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By ek fur jőrth nethan,
A ek, undir stein, stath.
(I dwell the earth beneath,
I possess, under the stone, my seat.)
THESE diminutive beings, dwelling in rocks and hills, and distinguished for their skill in metallurgy, seem to be peculiar to the Gotho-German mythology [a] Perhaps the most probable account of them is, that they are personifications of the subterraneous powers of nature; for it may be again observed, that all the parts of every ancient mythology are but personified powers, attributes, and moral qualities. The Edda thus describes their origin:-
"Then the gods sat on their seats, and held a council, and called to mind how the Duergar had become animated in the clay below in the earth, like maggots in flesh. The Duergar had been first created, and had taken life in Ymir's [b] flesh, and were maggots in it, and by the will of the gods 'they became partakers of human knowledge, and had the likeness of men, and yet they abode in the ground and in stones. Modsogner was the first of them, and then Dyrin."
The Duergar are described as being of low stature, with short legs and long arms, reaching almost down to the ground when they stand erect. [c] They are skilful and expert workmen in gold, silver, iron, and the other metals. They form many wonderful and extraordinary things for the Aeser, and for mortal heroes, and the arms and armour that come from their forges are not to be paralleled. Yet the gift must be spontaneously bestowed, for misfortune attends those extorted from them by violence [d]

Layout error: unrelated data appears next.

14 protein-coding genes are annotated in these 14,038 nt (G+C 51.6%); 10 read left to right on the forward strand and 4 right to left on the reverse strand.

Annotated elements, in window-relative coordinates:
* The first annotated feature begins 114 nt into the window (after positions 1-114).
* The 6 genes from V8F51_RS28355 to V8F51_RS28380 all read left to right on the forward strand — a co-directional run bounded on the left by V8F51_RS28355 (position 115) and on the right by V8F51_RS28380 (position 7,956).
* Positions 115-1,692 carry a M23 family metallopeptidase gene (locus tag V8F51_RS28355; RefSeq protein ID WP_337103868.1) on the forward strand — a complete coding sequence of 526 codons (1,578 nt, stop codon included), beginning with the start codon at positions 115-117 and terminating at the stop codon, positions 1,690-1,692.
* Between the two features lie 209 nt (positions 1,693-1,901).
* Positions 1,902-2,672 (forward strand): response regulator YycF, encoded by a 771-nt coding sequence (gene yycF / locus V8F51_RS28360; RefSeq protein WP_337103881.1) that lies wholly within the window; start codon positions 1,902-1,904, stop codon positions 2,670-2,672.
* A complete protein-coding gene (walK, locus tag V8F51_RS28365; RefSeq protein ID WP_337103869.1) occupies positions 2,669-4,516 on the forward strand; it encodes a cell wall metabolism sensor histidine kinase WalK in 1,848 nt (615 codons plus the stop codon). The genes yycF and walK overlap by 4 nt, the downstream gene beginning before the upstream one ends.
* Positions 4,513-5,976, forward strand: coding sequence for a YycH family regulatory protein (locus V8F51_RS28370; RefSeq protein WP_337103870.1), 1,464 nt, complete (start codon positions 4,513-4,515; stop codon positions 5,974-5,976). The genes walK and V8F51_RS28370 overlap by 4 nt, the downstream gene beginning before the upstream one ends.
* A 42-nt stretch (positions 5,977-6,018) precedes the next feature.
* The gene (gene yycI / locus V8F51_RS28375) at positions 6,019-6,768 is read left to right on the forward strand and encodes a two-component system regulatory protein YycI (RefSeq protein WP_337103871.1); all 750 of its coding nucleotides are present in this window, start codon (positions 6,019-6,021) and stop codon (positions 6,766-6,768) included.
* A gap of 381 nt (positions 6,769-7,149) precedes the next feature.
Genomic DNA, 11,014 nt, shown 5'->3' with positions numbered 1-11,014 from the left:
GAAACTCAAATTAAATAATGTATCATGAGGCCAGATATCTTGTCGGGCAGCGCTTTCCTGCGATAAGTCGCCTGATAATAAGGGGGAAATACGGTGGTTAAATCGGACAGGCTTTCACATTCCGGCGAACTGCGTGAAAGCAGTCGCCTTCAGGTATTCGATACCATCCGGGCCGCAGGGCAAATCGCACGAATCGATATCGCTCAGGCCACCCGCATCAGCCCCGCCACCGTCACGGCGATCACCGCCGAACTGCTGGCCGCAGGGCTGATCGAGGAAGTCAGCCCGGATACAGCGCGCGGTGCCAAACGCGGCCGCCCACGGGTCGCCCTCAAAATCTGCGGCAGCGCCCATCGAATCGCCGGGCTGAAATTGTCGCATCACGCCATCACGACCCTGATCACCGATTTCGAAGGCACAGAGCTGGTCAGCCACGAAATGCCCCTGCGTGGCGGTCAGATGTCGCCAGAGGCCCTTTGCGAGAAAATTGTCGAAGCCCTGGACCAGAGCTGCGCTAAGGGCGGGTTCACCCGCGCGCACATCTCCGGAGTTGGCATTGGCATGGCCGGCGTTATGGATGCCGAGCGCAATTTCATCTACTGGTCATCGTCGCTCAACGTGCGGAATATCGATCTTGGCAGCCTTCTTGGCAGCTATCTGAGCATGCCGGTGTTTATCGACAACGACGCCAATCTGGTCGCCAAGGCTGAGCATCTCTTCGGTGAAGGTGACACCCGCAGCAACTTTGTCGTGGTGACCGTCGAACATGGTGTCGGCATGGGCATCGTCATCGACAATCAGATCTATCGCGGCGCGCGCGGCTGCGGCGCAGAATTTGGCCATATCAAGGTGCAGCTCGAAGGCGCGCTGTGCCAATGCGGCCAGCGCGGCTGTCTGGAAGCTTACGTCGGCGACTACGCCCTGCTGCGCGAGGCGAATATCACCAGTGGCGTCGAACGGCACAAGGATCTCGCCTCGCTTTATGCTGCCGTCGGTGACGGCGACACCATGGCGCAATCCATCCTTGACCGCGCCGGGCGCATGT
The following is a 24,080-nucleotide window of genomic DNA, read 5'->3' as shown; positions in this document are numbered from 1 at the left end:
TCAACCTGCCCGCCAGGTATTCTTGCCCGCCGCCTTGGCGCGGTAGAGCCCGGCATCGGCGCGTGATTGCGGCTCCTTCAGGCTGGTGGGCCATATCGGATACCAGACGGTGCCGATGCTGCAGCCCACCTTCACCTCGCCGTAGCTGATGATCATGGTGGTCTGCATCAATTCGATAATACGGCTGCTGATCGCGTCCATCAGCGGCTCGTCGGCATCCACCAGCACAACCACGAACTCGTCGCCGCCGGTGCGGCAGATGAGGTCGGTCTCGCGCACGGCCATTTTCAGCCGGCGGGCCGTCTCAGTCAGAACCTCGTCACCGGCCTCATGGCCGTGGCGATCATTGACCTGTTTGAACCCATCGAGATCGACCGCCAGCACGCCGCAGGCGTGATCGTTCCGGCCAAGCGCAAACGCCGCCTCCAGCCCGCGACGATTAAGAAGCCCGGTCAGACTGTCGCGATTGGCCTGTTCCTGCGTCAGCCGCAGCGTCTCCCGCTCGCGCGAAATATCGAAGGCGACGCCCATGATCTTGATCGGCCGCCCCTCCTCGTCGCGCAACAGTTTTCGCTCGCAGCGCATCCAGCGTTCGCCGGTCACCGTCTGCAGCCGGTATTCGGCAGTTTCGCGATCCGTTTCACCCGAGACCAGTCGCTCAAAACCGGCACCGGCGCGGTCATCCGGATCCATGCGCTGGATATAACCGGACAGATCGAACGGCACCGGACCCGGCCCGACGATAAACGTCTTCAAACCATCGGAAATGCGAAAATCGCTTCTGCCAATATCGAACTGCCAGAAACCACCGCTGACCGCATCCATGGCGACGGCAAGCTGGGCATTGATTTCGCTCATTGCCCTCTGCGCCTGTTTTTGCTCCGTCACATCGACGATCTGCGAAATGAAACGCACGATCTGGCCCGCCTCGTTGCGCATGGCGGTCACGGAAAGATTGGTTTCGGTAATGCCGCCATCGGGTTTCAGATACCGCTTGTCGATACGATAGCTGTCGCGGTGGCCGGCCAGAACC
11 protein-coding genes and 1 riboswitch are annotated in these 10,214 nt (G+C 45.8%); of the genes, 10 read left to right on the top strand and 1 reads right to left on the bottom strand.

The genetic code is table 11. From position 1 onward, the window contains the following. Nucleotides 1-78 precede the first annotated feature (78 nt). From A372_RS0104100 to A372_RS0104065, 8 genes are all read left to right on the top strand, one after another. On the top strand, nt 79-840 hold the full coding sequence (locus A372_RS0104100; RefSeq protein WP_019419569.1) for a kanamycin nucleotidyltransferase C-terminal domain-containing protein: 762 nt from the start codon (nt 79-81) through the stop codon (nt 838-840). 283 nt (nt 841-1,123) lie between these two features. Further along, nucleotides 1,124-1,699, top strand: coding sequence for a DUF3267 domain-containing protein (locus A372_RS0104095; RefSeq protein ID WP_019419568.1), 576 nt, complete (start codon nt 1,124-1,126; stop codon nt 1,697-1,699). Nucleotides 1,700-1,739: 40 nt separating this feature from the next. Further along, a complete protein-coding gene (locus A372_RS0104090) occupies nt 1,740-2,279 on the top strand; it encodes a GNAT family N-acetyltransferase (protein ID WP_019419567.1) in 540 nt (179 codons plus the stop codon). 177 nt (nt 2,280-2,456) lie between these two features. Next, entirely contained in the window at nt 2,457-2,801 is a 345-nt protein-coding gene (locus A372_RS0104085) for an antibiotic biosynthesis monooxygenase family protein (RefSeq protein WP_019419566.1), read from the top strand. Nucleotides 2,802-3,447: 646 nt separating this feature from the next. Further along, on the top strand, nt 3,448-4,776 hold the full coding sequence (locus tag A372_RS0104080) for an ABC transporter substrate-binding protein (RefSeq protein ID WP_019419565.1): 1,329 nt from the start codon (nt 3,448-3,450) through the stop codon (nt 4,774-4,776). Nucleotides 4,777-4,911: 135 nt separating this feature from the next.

In illustration of their character we bring forward the following narratives from the Edda and Sagas. The homely garb in which they are habited, will not, it is hoped, be displeasing to readers of taste. We give as exact & copy as we are able of the originals in all their rudeness. The tales are old, their date unknown, and they therefore demand respect. Yet it is difficult to suppress a smile at finding such familiar, nay almost vulgar terms [e] applied to the great supernal powers of nature, as occur in the following tale from the Edda.

[a] some think, but with little reason, they were originally a part of the Finnish mythology, and were adopted into the Gothic system

[b] the giant Ynsir is a personification of Chaos, the undigested primal matter. The sons of Börr (other personifications) slew him. Out of him they formed the world; his blood made the sea, his flesh the land; his bones the mountains; rocks and cliffs were his teeth, jaws, and broken pieces of bones; his skull formed the heavens.

[c] Gudmund Andreas in notis ad Völsupá.

[d] that they are not insensible to kindness one of the succeeding tales will show.

[e] the habitual reader of the northern and German writers, or even our old English ones, will observe with surprise his gradually diminished contempt for many expressions now become vulgar. He will find himself imperceptibly falling into the habit of regarding thorns in the light of their pristine-dignity.

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